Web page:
If you’re in your 30s, 40s or 50s and have had an x ray taken of your neck, which is quite likely because, most of you desk jockeys have neck pain- you might be able to see calcium deposits in your carotid arteries. That’s not normal. It is common, but not normal. That’s an important distinction.
Most of the unnecessary x rays I am forced to perform, at the OPD, to look for a non existent spondylosis usually reveals something far more ominous. Intra arterial calcification. If there’s calcification in the main arteries that lead to your brain, it’s very likely that the same calcification is going to be present in the other arteries.
Why is this happening?
I only have theories. Not going to post studies here
- Too much calcium
- Too much calcium in the wrong places, too little in the right places
- Not enough sunlight exposure
- Assuming that overdosing on vitamin D supplements will compensate for lack of sunlight exposure
- Not enough vitamin K and it’s various isoforms
- Inflammatory diet
- Inflammatory lifestyle
- Too high an average blood glucose
Anyway, the main message I’d like to get across is that blindly consuming calcium and vitamin D is not without side effects. There’s a coming epidemic of strokes and heart attacks that orthopaedicians and general physicians will have to answer for. Treating osteoporosis or spondylosis with calcium is madness. But several times a day, I’m forced to prescribe these drugs because the patients demand them and get irate when refused.
If you want to improve the strength and quality of your bones you’re going to have to
- Load them mechanically with strength training
- Expose your skin to sunlight.
- Consume real foods with vitamin k isoforms
- Ensure a basic minimum of bioavailable calcium in your food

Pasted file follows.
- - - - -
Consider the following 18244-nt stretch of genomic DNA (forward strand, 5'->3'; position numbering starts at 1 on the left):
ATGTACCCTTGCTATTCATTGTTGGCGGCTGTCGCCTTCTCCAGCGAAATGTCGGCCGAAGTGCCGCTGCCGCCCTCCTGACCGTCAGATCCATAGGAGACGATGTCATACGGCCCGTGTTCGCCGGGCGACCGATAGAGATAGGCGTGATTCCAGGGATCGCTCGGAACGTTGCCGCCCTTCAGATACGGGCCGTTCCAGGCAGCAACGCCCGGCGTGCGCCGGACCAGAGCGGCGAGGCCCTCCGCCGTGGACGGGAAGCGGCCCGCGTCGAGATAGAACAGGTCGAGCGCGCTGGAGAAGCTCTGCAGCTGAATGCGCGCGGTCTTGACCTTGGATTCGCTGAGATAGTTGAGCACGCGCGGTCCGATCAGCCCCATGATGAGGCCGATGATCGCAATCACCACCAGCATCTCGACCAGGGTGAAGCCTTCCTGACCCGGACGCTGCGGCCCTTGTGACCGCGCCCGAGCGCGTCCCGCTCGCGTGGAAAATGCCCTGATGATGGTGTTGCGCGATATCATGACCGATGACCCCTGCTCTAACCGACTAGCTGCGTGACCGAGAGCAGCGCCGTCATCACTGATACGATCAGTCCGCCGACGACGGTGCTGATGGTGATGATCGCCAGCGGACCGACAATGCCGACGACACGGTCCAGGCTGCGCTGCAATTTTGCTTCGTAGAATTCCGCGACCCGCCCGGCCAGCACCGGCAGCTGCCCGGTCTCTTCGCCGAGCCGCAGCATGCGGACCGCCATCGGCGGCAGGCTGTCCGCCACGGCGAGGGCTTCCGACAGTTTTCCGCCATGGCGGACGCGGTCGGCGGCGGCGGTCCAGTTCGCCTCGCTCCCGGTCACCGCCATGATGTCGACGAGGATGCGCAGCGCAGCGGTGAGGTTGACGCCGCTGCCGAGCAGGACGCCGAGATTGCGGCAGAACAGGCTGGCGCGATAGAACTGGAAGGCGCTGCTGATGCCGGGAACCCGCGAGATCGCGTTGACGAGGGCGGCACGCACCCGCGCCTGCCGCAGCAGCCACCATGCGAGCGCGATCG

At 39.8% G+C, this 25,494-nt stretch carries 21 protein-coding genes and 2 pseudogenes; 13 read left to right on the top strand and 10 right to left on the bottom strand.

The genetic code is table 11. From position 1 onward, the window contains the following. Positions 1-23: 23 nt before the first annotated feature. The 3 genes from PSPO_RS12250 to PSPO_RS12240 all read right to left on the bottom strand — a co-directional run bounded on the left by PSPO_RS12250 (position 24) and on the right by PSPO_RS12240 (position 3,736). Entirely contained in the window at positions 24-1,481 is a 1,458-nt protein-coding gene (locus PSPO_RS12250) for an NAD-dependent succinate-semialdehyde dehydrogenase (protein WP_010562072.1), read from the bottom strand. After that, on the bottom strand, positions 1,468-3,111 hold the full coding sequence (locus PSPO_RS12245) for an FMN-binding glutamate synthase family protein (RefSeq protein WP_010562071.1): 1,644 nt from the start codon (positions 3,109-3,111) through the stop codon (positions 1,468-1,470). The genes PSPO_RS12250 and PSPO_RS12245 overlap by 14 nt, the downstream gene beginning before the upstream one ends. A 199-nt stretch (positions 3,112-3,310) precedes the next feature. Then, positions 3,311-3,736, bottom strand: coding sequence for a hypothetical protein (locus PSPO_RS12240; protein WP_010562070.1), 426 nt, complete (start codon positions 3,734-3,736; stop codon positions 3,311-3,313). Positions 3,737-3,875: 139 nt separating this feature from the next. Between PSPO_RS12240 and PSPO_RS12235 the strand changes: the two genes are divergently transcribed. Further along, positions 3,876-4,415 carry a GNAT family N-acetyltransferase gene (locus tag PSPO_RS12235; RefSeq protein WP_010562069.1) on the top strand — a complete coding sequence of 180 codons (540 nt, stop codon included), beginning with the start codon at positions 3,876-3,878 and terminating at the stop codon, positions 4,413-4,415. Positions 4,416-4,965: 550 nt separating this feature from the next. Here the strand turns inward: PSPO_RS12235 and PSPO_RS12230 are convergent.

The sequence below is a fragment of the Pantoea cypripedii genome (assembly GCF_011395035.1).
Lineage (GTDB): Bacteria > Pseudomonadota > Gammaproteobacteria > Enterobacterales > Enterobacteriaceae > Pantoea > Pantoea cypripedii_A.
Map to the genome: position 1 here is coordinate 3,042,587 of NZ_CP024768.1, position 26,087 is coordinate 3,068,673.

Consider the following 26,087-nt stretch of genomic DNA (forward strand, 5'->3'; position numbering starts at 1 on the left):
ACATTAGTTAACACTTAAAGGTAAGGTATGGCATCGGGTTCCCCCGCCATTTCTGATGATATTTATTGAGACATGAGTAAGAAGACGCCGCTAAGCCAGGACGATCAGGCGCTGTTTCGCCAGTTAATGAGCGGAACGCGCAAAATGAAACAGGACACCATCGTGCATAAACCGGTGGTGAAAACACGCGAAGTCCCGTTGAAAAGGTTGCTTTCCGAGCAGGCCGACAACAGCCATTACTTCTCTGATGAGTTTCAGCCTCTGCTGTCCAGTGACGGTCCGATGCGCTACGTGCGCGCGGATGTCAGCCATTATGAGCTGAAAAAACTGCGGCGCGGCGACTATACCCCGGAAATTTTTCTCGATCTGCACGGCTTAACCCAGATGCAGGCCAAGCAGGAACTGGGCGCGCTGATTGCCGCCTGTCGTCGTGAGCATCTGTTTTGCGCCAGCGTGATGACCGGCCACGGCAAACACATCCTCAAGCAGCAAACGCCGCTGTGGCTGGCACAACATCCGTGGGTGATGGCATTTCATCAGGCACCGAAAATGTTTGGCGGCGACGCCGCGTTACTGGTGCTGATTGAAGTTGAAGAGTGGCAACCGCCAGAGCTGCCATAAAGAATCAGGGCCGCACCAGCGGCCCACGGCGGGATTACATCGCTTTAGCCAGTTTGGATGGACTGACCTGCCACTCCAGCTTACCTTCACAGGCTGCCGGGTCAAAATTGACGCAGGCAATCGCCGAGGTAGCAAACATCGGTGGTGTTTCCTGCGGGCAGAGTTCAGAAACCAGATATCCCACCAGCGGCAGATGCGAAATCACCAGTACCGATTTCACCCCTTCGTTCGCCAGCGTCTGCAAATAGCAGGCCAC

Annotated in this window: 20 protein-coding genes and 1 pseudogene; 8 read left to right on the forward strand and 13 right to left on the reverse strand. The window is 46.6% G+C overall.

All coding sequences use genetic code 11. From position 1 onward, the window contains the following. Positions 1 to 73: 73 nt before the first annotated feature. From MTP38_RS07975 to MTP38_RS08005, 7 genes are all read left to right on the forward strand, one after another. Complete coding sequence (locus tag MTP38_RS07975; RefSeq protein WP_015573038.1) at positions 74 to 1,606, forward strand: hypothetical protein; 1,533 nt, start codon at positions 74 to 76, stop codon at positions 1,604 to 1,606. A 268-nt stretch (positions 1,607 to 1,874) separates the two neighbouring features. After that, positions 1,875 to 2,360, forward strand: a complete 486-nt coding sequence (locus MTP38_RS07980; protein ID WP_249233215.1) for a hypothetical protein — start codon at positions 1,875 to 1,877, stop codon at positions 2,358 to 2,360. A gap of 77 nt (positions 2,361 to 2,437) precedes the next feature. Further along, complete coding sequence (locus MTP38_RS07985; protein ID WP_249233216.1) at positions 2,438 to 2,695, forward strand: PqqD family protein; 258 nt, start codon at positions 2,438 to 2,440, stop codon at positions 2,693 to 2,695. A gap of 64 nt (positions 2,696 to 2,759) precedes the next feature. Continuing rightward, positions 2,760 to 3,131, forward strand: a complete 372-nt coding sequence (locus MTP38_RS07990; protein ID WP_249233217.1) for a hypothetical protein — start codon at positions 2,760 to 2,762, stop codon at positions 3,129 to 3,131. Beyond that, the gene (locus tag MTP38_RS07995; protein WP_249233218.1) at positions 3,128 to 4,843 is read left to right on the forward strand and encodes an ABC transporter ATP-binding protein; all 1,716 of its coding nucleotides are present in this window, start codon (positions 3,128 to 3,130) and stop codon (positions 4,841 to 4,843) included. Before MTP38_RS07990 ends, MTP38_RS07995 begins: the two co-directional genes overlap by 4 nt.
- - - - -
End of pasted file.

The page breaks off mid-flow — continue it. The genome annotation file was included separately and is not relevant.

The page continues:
Using supplements should be a last resort
Further explanations on how this needs to be done, you’ll have to find out on your own, because talking about contentious topics like fat soluble vitamins, sunlight exposure and strength training gets me attacked from several quarters.
I’ll tell you what I’m doing. I’m getting atleast half an hour of sunlight a day during my commute on cycle. I’m strength training and loading my skeleton with significant external weight daily. I make sure that my diet contains a higher than usual dose of animal foods like ghee, butter and organ meats to get as much natural vitamin k isoforms as possible. More than half the volume of Food I consume is vegetables, mostly cooked or fermented, with raw in occasion. Calcium is consumed in the form of small quantities of fermented dairy. Around half a glass of curd thrice a week. The body knows how to absorb, use, recycle and conserve calcium provided you do all the above, even if calcium intake is lower than recommended. Simply overloading on calcium and vitamin D is not sufficient.
Here’s the only thing that you need to remember. There are no magic pills. No shortcuts. No superfoods. You’ll have to put in the work yourselves. In terms of both knowlege acquisition and lifestyle change.